Please note:

This list is accurate at the time of publishing, but everything is subject to change and not a guarantee of any kind. I’d recommend checking the label before purchasing, just in case. Look for a vegetarian label or the words non animal rennet/microbial rennet. At some point I will try and update the post to distinguish microbial from vegetarian in the strictest sense.

If you see something on this list that shouldn’t be there, send me a message! If you see something missing, let me know. My hope is that this will be a good and complete resource for vegetarian cheese lovers in Australia.

Brands that are vegetarian across the board

A special mention to these brands who don’t use any animal rennet. This list will hopefully make it easier to find vegetarian cheese quickly and easily. This is very subject to change, so feel free to message me with any insights.

An aerial image of a gluten free pumpkin, sage and goats cheese tart sitting on a white marble backdrop. The tart is a deep orange, dotted with melted goats cheese and topped with fresh sage leaves. The tart is casually surrounded by water glasses, plates and an empty pie dish

Vegetarian cheese in Australia by cheese type


Other hard cheeses

A tray of FODMAP friendly vegetarian moussaka sitting on a light tiled surface in bright sunlight. The top of the moussaka is cheesy, golden and caramelised. Around the edges of the moussaka tray and glasses of water lit with sunlight, a plate and a white linen cloth.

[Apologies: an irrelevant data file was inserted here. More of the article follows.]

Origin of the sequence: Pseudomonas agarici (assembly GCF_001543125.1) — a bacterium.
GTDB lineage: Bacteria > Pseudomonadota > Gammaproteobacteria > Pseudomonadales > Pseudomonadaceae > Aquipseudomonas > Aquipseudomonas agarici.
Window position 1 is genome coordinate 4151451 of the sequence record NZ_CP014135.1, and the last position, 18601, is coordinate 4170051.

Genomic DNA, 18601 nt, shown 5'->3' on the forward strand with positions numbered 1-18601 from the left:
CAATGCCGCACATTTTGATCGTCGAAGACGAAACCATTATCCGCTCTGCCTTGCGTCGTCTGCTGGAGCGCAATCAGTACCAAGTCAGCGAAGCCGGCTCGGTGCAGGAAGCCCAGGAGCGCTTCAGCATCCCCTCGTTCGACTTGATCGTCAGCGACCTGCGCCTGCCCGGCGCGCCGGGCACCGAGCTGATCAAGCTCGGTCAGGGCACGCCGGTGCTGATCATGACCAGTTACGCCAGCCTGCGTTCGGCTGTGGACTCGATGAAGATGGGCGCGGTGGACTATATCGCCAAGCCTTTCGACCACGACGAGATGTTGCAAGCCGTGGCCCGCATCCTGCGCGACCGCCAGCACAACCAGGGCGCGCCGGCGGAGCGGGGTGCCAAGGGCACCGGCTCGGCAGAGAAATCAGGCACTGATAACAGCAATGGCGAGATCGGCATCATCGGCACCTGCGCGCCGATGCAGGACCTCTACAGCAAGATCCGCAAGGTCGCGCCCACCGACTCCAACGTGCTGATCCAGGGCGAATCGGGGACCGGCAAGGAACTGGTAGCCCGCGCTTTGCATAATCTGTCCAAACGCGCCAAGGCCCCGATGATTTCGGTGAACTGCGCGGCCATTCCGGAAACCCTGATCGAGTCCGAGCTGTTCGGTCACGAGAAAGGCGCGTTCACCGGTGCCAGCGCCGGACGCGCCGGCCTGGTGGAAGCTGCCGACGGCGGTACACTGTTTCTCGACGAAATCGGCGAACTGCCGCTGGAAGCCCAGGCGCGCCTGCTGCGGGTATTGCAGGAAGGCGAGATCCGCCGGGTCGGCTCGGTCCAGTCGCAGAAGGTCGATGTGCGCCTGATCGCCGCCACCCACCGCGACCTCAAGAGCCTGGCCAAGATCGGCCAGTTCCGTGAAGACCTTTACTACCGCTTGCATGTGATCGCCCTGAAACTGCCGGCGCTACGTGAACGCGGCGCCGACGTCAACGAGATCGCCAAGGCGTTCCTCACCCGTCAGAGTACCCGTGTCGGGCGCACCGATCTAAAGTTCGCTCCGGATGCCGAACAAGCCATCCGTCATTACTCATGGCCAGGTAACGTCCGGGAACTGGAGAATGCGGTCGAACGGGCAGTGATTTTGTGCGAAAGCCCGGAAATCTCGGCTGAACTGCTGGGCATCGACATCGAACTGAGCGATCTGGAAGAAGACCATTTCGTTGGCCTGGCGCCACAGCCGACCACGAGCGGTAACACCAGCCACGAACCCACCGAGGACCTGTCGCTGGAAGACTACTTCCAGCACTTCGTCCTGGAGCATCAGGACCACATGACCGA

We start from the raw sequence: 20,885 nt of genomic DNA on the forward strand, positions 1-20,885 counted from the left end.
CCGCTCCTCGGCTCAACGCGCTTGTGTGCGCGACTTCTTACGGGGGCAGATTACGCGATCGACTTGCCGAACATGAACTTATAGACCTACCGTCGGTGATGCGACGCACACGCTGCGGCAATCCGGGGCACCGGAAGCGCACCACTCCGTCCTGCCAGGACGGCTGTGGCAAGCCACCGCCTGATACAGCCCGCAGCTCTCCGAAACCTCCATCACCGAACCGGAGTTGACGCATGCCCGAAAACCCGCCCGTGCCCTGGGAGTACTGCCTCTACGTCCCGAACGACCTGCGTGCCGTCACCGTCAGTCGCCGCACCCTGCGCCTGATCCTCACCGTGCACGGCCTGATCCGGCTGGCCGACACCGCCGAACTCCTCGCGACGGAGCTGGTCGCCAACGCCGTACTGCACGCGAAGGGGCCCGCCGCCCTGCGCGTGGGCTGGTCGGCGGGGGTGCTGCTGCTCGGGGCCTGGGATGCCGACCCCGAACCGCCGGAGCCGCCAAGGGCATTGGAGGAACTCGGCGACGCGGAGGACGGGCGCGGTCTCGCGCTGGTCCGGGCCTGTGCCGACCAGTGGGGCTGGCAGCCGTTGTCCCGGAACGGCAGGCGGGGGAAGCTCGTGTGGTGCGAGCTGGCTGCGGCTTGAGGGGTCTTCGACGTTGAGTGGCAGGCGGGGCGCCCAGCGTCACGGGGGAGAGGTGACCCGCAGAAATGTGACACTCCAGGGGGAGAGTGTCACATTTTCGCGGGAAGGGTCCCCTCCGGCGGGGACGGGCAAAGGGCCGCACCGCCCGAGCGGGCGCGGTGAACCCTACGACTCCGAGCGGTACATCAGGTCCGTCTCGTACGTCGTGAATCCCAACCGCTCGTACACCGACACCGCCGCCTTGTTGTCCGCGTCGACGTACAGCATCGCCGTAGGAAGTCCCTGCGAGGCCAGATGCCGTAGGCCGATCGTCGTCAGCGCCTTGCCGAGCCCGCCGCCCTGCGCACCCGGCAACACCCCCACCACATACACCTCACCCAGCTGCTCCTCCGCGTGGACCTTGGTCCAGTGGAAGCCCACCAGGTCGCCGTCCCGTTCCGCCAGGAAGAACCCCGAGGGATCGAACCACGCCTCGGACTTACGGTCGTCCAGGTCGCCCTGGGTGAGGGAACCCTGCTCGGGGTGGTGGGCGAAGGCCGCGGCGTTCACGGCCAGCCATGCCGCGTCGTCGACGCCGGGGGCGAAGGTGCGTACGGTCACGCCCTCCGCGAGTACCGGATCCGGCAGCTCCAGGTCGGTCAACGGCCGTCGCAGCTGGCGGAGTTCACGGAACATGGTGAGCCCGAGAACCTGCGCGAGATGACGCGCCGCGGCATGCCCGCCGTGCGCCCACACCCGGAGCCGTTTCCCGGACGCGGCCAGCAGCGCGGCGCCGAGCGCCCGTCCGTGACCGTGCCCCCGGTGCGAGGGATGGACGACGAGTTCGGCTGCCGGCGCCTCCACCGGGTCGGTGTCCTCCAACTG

Creamy cheese

Radicchio salad with blue cheese, honey cinnamon walnuts and a sherry vinaigrette against a white marble backdrop. The image is part of a guide to Vegetarian Cheese in Australia.

Blue cheese

Mozzarella, ricotta and other curd based cheeses

An aerial view of a plate of summer tomatoes on whipped lactose free ricotta. The dish is set on a ceramic white plate and the multicoloured summer tomatoes contrast with basil leaves. The scene is set on a blue backdrop surrounded by blue toned plates and tea towels. A hand extends from the right of the image to scoop some tomatoes up. The image is part of a guide to Vegetarian Cheese in Australia.